Say it With Wood are advocates of sustainablity – they fell and coppice to manage local woods, which encourages biodiversity, make lovely products from the timber and what timber is not of a quality for products goes as firewood, including offcuts which are sold at a very low price to those on lower wages. Nothing is wasted!
Using crushed charcoal on farms and gardens is nothing new – the Aztecs utilised it to make a rich growing medium called Terra Preta. This enabled them to produce food on nutrient poor ground. In modern times biochar is a common tool in European and American agriculture – for instance 90% of the biochar made in Europe is used in cattle farming!
Biochar has many exciting benefits – put simply it acts as both a sponge and a buffer. The particles absorb water, liquids and nutrients which are then accessible to plants over time. Due to its open structure it has a large surface area, acting as a host for beneficial mycorrhiza. These attributes support plant health and growth by allowing the efficient processing of nutrients. The charcoal stays working effectively in the soil for hundreds of years, with the added benefit of locking carbon away.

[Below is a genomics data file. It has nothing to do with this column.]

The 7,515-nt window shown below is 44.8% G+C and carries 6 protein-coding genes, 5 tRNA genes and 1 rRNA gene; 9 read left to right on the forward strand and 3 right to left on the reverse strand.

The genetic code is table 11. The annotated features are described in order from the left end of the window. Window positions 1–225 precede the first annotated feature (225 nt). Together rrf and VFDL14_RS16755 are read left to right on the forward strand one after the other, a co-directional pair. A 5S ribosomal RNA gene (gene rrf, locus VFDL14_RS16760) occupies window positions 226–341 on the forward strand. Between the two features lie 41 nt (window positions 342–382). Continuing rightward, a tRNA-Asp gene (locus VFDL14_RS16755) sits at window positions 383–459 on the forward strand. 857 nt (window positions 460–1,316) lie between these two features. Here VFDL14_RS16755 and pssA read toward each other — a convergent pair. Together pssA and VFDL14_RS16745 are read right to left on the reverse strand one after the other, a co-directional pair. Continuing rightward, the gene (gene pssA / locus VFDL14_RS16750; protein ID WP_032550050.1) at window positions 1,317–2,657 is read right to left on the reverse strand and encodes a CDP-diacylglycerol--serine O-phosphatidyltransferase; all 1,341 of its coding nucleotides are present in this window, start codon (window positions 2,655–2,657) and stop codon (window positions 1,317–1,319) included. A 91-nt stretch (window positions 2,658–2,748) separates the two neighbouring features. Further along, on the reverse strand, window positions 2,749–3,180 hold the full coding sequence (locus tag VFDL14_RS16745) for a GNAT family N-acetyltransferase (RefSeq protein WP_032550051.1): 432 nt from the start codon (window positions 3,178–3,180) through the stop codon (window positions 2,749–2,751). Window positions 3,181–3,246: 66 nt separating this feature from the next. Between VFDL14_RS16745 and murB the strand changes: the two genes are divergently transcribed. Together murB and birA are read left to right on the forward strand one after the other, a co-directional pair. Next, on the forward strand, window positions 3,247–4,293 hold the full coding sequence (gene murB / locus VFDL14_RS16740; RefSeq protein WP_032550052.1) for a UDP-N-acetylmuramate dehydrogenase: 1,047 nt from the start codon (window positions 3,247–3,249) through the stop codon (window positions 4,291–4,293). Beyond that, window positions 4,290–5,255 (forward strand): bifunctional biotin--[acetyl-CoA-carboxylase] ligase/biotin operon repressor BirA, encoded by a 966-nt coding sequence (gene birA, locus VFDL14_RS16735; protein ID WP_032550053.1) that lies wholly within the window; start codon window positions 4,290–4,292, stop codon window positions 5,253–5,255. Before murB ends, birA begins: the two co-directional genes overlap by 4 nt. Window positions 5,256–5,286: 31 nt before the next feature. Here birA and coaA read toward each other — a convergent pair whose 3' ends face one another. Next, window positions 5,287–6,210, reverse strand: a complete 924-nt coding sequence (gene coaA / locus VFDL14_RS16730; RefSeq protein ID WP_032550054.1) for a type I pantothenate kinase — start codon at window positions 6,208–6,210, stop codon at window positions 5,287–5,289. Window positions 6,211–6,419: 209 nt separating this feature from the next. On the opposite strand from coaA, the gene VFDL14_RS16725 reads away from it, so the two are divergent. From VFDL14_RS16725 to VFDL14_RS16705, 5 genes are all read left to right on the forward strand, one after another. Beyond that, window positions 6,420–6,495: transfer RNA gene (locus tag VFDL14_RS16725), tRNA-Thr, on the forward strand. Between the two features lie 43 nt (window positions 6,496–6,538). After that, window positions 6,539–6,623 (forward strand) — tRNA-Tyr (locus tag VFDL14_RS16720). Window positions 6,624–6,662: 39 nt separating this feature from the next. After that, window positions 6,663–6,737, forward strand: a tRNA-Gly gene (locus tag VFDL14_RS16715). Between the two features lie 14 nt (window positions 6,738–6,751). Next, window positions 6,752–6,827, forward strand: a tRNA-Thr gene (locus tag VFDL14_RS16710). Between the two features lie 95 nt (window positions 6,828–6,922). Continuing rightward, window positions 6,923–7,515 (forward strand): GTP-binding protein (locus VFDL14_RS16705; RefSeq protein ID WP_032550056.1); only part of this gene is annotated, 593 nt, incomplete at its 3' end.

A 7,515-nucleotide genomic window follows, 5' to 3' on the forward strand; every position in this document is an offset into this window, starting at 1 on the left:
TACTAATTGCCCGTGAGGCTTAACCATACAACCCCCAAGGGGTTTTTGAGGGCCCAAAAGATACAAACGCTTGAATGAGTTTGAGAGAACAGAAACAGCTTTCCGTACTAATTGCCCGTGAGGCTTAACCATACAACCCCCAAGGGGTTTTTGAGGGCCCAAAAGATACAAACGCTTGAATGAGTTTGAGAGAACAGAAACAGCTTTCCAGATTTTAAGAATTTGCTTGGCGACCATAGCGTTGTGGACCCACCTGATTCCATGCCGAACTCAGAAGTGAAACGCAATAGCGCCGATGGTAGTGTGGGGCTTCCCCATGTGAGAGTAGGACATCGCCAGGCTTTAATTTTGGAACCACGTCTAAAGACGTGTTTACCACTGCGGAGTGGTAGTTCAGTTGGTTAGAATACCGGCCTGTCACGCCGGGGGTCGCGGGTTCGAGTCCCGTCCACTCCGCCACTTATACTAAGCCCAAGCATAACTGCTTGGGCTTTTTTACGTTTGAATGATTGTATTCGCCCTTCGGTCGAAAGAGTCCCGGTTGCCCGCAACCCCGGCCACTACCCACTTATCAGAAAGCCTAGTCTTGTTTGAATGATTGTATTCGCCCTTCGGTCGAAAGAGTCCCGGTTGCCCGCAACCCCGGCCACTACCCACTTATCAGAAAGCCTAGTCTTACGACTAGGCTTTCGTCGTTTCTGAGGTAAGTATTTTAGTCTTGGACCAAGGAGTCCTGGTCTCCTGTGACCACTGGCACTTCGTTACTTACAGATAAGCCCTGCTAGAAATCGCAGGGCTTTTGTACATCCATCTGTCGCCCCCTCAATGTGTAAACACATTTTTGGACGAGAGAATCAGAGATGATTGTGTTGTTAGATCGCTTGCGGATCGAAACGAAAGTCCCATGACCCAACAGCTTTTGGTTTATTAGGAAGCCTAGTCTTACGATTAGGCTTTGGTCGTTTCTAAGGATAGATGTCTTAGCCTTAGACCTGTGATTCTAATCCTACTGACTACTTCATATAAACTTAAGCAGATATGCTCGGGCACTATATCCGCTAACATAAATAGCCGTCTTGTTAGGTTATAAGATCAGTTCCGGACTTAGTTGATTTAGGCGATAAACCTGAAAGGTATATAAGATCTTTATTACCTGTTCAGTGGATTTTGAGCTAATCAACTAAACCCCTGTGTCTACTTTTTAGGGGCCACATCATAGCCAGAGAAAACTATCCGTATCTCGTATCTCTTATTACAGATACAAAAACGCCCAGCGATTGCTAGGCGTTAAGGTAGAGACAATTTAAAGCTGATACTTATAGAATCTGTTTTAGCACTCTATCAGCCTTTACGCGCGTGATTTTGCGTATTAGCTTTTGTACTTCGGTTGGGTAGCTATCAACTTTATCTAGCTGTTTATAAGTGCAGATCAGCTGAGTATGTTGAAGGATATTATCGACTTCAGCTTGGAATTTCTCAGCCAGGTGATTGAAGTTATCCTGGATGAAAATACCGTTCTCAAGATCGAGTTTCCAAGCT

‘Say it with Wood’ is a Herefordshire based woodland management and timber products company. With only 50% of British woodlands being managed, the production of biochar also has exciting possibilities to help rejuvenate neglected woods. Fortunately charcoal production can make use of the low grade timber felled during the first stages of this rejuvenation management process. So, it’s a win for nature and the environment as well as our farms and gardens.
Aly May (partner at Say it with Wood) says,” At Say it with Wood, we are passionate about the link between the products we make and the management of local woodlands. Herefordshire is a farming and growing county, so for us biochar is the perfect solution for many problems. For example cattle farmers can put charcoal down with bedding before bringing animals in over winter. The charcoal will soak up slurry and act as a slow release fertiliser once spread on the ground. Currently research trials are being undertaken to assess the benefits of using biochar to help combat fungal disease in Hops and Orchards.”
As part of their work to promote the use of this fantastic material, Say it with Wood will be holding workshops through the summer, with local horticulturalist Laura Russell demonstrating the ways crushed charcoal and biochar can be used in the garden and on farms.
For more information please contact Laura firstname.lastname@example.org or telephone 0795834583. www.sayitwithwood.co.uk